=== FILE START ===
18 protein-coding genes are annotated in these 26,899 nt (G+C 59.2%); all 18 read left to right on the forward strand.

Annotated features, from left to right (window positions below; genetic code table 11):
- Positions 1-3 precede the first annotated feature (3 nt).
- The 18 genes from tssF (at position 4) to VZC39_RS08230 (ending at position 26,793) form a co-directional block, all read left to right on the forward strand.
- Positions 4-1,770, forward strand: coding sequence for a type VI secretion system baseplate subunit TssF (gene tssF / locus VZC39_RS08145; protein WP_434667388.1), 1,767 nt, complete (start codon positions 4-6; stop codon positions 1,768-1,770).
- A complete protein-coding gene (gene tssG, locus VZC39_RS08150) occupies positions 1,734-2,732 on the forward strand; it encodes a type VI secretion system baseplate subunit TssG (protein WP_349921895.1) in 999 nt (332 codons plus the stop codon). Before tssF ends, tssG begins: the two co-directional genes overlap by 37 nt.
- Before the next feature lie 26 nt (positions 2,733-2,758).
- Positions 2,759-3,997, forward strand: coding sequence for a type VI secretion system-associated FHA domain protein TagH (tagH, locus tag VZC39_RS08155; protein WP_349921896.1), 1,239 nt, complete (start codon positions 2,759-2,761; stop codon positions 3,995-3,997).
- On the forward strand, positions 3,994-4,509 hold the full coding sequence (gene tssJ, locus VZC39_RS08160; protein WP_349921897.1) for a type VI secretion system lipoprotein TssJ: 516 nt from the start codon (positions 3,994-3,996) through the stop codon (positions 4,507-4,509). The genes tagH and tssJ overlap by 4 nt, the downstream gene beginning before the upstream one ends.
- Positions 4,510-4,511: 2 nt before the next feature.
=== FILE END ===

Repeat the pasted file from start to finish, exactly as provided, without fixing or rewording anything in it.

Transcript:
18 protein-coding genes are annotated in these 26,899 nt (G+C 59.2%); all 18 read left to right on the forward strand.

Annotated features, from left to right (window positions below; genetic code table 11):
- Positions 1-3 precede the first annotated feature (3 nt).
- The 18 genes from tssF (at position 4) to VZC39_RS08230 (ending at position 26,793) form a co-directional block, all read left to right on the forward strand.
- Positions 4-1,770, forward strand: coding sequence for a type VI secretion system baseplate subunit TssF (gene tssF / locus VZC39_RS08145; protein WP_434667388.1), 1,767 nt, complete (start codon positions 4-6; stop codon positions 1,768-1,770).
- A complete protein-coding gene (gene tssG, locus VZC39_RS08150) occupies positions 1,734-2,732 on the forward strand; it encodes a type VI secretion system baseplate subunit TssG (protein WP_349921895.1) in 999 nt (332 codons plus the stop codon). Before tssF ends, tssG begins: the two co-directional genes overlap by 37 nt.
- Before the next feature lie 26 nt (positions 2,733-2,758).
- Positions 2,759-3,997, forward strand: coding sequence for a type VI secretion system-associated FHA domain protein TagH (tagH, locus tag VZC39_RS08155; protein WP_349921896.1), 1,239 nt, complete (start codon positions 2,759-2,761; stop codon positions 3,995-3,997).
- On the forward strand, positions 3,994-4,509 hold the full coding sequence (gene tssJ, locus VZC39_RS08160; protein WP_349921897.1) for a type VI secretion system lipoprotein TssJ: 516 nt from the start codon (positions 3,994-3,996) through the stop codon (positions 4,507-4,509). The genes tagH and tssJ overlap by 4 nt, the downstream gene beginning before the upstream one ends.
- Positions 4,510-4,511: 2 nt before the next feature.